The Delta variant infection cases in the United States have increased rapidly recently, accounting for one fifth of the newly diagnosed COVID-19 cases, according to the U.S. Centers for Disease Control and Prevention (CDC).
The proportion of the Delta variant infections for the two-week period ending June 19 was predicted to increase to 20.6 percent nationally and be higher in some regions, according to a report updated by the CDC on Friday.
The proportion of Delta variant infections was only 2.8 percent in the two-week frame ending May 22, and increased to 9.5 percent in the two-week frame ending June 5, CDC data showed.
The variant, which first emerged in India, has quickly swept across the globe. It has been reported in 77 countries and has become the main variant in COVID-19 cases in the United Kingdom, according to the CDC.
On June 15, the Delta variant was classified by the CDC as a variant of concern (VOC) as it spreads from person to person more easily than other variants and may cause more severe disease. So far six variants have been classified as VOC in the United States.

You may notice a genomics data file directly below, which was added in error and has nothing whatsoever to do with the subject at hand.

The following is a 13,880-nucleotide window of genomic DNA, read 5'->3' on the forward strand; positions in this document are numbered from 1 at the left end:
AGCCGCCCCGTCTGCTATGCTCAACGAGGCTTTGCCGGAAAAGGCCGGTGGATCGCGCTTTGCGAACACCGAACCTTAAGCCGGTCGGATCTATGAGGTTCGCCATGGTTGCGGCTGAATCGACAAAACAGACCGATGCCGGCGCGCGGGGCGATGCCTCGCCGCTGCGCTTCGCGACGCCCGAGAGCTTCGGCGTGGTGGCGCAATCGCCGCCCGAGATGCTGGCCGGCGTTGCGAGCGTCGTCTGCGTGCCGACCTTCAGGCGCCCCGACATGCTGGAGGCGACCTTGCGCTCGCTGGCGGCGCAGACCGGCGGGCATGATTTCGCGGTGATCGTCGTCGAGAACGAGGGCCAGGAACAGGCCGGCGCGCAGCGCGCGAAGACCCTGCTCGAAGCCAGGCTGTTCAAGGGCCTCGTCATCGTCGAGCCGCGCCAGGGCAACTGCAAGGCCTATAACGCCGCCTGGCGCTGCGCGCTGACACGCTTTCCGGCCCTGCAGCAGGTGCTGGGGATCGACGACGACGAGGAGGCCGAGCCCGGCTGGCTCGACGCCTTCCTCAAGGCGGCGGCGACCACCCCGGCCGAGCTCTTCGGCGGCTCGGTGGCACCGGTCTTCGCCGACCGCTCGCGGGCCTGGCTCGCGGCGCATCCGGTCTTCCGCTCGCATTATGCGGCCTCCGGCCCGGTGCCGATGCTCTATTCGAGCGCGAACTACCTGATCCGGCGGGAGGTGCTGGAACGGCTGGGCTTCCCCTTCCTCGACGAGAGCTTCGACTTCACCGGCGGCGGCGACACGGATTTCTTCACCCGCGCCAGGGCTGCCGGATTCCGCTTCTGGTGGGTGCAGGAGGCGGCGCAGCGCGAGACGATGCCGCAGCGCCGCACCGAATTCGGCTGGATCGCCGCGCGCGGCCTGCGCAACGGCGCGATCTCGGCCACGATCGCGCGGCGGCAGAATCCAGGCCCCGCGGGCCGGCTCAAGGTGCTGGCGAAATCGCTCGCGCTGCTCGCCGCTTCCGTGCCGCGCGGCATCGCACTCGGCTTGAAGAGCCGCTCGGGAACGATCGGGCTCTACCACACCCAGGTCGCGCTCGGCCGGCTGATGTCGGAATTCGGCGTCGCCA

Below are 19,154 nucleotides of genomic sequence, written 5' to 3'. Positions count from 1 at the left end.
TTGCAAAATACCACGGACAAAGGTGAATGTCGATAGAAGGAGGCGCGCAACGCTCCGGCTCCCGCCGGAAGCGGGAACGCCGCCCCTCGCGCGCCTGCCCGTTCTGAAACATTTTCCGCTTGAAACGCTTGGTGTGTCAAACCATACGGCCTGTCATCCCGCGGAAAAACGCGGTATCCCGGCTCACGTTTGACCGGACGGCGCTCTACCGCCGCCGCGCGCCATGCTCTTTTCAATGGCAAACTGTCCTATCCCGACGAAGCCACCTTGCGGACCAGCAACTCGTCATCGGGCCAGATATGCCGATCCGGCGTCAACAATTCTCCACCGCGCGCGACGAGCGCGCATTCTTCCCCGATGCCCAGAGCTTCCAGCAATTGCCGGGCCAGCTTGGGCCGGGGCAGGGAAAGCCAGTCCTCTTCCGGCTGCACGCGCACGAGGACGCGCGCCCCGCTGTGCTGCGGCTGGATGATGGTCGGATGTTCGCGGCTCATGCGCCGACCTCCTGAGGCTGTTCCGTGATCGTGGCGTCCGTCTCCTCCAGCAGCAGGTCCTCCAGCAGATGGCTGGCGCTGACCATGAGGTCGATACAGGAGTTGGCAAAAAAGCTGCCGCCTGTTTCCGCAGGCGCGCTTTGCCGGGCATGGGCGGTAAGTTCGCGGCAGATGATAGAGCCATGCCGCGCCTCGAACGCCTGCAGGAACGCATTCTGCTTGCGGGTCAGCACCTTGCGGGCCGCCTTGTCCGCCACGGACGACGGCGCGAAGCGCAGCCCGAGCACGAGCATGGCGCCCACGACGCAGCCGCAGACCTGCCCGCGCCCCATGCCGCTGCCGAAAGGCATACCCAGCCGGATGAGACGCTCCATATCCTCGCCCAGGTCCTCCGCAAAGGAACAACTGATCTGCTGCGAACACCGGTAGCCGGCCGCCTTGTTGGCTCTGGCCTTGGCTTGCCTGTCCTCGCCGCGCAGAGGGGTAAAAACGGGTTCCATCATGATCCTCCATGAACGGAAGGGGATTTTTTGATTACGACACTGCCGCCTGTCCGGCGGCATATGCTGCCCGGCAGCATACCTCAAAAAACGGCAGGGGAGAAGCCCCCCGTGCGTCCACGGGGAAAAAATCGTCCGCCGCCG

White House chief medical advisor Anthony Fauci said earlier this week the Delta variant would be the dominant variant in the United States in weeks.
A recent CDC study found that the circulation of SARS-CoV-2 variants in the United States changed rapidly from December 2020 to May 2021, demonstrating how quickly a new variant can emerge, spread, and become the dominant strain.
Calling the Delta variant "hyper" transmissible, CDC Director Rochelle Walensky repeatedly urged Americans to get vaccinated as soon as possible.
Recent studies have shown that the vaccines available in the United States are effective against variants currently circulating, including the Delta variant.
"Vaccines interrupt the ability of the virus that causes COVID-19 to move between people and mutate, so it is important for everyone to get vaccinated as soon as they're eligible," said the CDC.